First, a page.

I'll start with the caveat. Since I don't have a menkyo kaiden, and quite frankly don't expect to achieve one in my lifetime, my answer should be viewed with a grain (or two) of salt. Interpreted strictly, there are very few people who are qualified to answer this question. (in point of fact it may be advisable to edit the question so that it can be answered more objectively, rather than discussed).

I do have a menkyo kaiden in arrogance, so I'll provide my best advice despite the caveat. I believe in every context where I've heard this discussed, time served is a criteria. I dislike that criteria for various andragogical reasons, and there are students in my dojo who are junior to me but whom I recognize as significantly superior in skill. But time served does serve as a yardstick to reduce rank inflation. The standards for how much time served vary from art to art. - see the caveat above about multiple variables.

I believe within most of the martial arts there are also measures that are useful. Within Tomiki aikido we have randori and competitions. Within Taiji we have push-hands. Other martial arts have sparring. Most martial arts have the notion of henka waza or jiyu waza. Does the student's performance within these exercises conform to the body of material already taught, or is the student able to improvise? In static exercise we tend to control for and decrease variability. In dynamic exercises like sparring or randori there are more variables. Is the student handicapped when presented with a new attack, or can the student adapt elements of known techniques? (You could argue that these are test for the boundary between Shu and Ha; I wouldn't disagree completely).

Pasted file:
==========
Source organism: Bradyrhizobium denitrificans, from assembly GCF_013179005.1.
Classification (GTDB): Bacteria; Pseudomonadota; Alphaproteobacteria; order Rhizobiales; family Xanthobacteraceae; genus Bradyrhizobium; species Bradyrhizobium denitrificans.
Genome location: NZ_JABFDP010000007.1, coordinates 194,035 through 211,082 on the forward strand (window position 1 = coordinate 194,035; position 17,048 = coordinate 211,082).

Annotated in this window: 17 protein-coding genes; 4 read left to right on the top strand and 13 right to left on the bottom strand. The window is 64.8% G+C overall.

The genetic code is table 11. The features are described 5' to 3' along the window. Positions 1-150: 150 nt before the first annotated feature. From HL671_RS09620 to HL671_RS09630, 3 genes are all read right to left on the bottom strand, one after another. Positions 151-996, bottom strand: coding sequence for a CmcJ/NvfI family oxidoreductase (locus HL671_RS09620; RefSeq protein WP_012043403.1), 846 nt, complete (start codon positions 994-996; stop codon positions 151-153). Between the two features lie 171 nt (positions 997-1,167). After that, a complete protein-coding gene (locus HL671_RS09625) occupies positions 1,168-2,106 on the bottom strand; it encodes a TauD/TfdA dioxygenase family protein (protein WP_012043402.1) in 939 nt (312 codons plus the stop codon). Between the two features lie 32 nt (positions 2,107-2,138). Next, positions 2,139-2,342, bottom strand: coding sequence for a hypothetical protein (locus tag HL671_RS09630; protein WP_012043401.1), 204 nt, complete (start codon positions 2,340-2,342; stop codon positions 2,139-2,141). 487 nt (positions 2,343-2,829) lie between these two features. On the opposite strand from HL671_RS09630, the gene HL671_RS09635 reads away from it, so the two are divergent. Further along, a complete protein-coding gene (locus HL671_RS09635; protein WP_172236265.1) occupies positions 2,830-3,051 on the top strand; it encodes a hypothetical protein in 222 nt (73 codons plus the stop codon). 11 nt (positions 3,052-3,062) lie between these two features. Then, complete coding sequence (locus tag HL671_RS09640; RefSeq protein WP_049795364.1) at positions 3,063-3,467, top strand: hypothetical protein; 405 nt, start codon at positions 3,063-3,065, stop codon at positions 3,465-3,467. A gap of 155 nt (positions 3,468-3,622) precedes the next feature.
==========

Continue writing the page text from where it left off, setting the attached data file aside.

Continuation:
Most schools have assumptions about attacks. - for example, most aikido schools don't practice extensively against kicks. (I acknowledge that Stokman's Keri-Waza is the exception that proves the rule.) Aikido tends to practice against knife thrusts and stylized attacks, but not against the kind of knife fighting I'd find on a DC street which aims to bleed the attacker. How does the student react to attacks outside the assumptions of the art? That would be evidence that the student has progressed to Ha.

Wish I could provide a truly objective answer, but I don't think the question permits it.

  • +1, not least for the use of the word "andragogical". Aug 20, 2012 at 18:58
  • So, if I read you correctly, you are arguing that examining a student's performance/progress during a particular drill could be a good indicator of progression from 'ha' to 'ri' ?
    – Anon
    Aug 20, 2012 at 19:58
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    Loosely, yes. I wouldn't use the term "particular drill". I suspect that the student's performance during sparring would reveal whether the student had progressed from limited improvisation to a deeper understanding of the fundamentals.
    – MCW
    Aug 21, 2012 at 10:28